Happy Death Day 2U
Christopher Landon's Happy Death Day 2U is an effective sequel, capitalizing on what worked so well in the first film, its characters and blend of humor and horror, to deliver a worthy successor that leans heavier on the sci-fi side. Jessica Rothe is absolutely magnetic as the lead, while the rest of the cast helps round out what is mostly a fun and memorable film.
Christopher Landon surprised many with his 2017 hit Happy Death Day, a film that presented itself as a unique blend of horror and comedy as Tree Gelbman (Jessica Rothe) was forced to relive the same day over and over, in hopes of identifying who kills at at the end of each night. Happy Death Day was fresh and innovative, catapulting star Jessica Rothe as the standout of the film, while also highlighting Landon’s ability to both write and direct a horror film that had a lot of humor and creativity.
Happy Death Day 2U isn’t just a simple retread of what worked well before, but instead a furthering of the story in a way that takes many risks and chances to ensure a viewing that’s just as engaging as the first film, if not a bit more fun.
This time around, the film starts with Ryan (Phi Vu) reliving the same day once before, only to have died at the end of the night. Ryan is Carter’s (Israel Broussard) roommate and best friend — Tree kept waking up at their place during her never-ending time loop of murder and death.
Once Tree notices that Ryan is experiencing the same form of deja vu, she kicks things into overdrive with Ryan, Carter and new friends to help her investigate this mysterious phenomenon.
Writer and Director Christopher Landon wisely spends very little time on explaining every aspect of the first film, instead capturing the information through flashbacks while progressing the sequel into even more bizarre territory.
The first film noted its relationship to Groundhog’s Day, while the second one pays its respects to Back to the Future Part II. In doing so, Happy Death Day 2U keeps its horror roots intact, but leans harder into the sci-fi twist, blending multi-verse theories with time travel in a way that’s unique and interesting.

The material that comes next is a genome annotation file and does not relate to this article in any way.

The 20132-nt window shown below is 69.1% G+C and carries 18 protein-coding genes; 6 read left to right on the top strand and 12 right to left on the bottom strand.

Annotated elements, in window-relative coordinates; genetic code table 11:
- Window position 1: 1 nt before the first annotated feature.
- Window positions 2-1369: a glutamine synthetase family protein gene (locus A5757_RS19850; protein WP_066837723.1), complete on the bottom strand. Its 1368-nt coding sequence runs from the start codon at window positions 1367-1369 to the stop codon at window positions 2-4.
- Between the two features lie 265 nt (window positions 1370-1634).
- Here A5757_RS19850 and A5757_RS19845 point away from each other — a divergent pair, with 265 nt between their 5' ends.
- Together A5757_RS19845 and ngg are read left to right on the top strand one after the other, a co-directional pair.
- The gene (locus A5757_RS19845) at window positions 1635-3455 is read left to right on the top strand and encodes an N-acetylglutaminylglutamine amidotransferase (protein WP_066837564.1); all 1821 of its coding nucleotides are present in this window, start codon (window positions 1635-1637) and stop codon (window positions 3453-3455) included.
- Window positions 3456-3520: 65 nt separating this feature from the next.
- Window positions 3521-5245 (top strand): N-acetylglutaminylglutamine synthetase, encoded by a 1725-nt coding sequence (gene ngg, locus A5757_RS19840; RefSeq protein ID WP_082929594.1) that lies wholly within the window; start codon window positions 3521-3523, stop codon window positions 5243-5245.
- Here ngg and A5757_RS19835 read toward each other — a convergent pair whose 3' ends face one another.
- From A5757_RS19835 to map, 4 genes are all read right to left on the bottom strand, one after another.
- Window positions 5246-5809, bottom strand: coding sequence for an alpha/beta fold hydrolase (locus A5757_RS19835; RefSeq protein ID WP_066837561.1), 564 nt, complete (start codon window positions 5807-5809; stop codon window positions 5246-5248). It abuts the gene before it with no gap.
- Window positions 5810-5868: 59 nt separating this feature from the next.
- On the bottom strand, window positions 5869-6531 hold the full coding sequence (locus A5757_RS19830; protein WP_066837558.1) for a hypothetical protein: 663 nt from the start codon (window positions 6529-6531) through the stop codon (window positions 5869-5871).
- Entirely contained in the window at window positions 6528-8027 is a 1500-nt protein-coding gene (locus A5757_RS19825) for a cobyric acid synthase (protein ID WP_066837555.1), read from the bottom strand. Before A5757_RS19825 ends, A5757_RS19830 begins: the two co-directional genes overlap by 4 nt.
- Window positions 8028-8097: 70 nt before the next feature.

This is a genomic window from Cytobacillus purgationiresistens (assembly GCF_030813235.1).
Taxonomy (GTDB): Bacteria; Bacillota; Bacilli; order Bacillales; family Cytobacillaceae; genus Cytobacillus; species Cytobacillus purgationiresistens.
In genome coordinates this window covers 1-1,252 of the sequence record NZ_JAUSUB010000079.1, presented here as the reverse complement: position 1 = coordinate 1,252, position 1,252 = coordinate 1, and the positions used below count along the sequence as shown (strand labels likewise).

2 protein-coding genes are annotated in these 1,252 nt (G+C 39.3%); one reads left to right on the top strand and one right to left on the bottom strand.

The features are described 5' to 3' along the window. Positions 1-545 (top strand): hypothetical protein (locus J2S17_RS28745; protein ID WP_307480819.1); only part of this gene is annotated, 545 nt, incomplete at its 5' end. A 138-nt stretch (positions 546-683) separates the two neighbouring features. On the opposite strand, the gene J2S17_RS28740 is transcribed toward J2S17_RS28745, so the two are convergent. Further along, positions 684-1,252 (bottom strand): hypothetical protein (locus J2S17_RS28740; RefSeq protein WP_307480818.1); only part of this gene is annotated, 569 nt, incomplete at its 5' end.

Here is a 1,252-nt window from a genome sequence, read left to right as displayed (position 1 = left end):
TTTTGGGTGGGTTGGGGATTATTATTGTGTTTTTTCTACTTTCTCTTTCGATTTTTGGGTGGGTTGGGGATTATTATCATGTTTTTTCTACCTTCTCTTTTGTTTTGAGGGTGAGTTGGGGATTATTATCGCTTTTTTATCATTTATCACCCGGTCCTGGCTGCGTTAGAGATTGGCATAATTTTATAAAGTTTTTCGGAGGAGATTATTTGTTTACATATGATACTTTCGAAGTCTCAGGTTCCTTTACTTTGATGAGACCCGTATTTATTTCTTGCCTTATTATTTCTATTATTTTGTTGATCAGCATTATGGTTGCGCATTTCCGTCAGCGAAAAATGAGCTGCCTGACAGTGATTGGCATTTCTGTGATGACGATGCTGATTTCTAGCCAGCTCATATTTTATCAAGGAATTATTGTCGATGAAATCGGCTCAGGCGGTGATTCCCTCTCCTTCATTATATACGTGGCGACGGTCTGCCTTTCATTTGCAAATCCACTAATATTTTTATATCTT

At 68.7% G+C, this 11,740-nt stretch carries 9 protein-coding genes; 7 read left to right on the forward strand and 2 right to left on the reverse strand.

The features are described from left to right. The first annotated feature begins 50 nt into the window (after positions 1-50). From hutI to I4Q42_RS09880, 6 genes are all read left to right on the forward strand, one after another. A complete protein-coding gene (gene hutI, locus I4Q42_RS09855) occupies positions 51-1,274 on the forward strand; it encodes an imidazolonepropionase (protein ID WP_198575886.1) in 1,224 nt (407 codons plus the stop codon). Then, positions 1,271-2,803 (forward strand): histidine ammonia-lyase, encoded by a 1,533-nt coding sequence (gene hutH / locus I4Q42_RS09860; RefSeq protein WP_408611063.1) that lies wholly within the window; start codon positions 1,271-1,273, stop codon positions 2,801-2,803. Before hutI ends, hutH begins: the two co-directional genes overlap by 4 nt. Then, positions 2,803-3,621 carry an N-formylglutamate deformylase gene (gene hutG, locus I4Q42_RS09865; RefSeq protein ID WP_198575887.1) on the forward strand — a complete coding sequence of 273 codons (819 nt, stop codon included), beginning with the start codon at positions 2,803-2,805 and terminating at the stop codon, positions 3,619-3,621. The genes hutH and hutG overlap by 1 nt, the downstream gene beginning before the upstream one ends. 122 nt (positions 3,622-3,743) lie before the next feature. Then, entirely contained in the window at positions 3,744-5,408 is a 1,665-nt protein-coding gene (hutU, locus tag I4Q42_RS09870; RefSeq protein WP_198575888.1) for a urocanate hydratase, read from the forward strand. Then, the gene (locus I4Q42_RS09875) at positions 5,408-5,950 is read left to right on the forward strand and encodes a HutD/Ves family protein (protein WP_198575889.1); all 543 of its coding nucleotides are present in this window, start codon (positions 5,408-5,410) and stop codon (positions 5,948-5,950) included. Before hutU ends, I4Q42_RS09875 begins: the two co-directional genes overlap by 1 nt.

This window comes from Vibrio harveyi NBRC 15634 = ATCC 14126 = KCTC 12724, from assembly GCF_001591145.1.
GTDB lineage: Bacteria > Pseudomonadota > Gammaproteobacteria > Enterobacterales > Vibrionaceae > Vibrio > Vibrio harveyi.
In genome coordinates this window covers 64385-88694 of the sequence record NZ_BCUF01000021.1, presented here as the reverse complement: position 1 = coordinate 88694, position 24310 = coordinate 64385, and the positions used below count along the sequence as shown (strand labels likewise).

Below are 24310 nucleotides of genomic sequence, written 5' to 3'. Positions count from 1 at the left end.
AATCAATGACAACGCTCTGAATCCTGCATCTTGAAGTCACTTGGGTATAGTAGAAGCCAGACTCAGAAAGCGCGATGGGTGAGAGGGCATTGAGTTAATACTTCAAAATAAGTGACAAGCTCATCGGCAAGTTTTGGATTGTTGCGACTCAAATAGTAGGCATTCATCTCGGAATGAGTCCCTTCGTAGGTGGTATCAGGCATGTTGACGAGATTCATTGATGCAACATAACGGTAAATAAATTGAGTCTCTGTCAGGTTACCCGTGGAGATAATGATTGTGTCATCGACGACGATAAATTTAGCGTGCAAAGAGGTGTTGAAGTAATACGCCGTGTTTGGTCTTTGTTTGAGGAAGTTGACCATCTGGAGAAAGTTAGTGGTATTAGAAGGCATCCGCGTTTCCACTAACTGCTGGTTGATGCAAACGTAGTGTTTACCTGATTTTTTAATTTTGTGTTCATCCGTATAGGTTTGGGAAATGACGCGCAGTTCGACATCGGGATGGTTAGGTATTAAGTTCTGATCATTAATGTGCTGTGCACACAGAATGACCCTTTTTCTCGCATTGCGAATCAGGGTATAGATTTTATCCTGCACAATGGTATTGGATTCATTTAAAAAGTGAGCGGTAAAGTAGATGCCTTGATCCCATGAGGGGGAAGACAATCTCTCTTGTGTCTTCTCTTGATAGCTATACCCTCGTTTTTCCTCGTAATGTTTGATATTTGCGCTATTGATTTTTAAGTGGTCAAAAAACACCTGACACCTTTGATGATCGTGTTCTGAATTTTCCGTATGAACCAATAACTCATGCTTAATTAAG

I applaud Landon and crew for not rehashing the same old gags and daring to be different. Most of what works from a story standpoint in Happy Death Day 2U is its script and direction, which keep you on the edge of your seat, throwing most of what you thought you knew out the window.
The rest of what works is leading lady Jessica Rothe, who became the breakout star of the first film. Rothe’s ability to play both the bitchy sorority sister and the caring daughter or girlfriend is remarkable. Her energy is the lifeblood of this series and I hope she becomes an even bigger star because of this.
Rounding out the core cast is Phi Vu and Israel Broussard. Both men give the film its much-needed angles. Vu provides the story with the explanation, while Broussard gives Tree her love interest and essential fighting strength to pick her decisions wisely.
Happy Death Day 2U‘s core themes are great too, focusing on not getting hung up with the past and learning to move forward. The person you are today is because of what you did yesterday and shortchanging that would be to essentially unravel what being you is all about.
The fact that Landon can incorporate that inside of a wildly energetic time-traveling horror comedy is both ballsy and worthy of recognition.
Those thinking that Happy Death Day 2U is going to be just another soul-less cash-grab sequel can put those fears to bed, because the film has a lot to say and will surely want you to see how they could possibly come back for more.
Jessica Rothe continues to command the screen, while Christopher Landon‘s love for genre filmmaking becomes more evident as he continues to blend genres together like a morning protein shake, with ease.
Happy Death Day 2U is one of the rare ones — a sequel with so much to say without ever overstaying its welcome.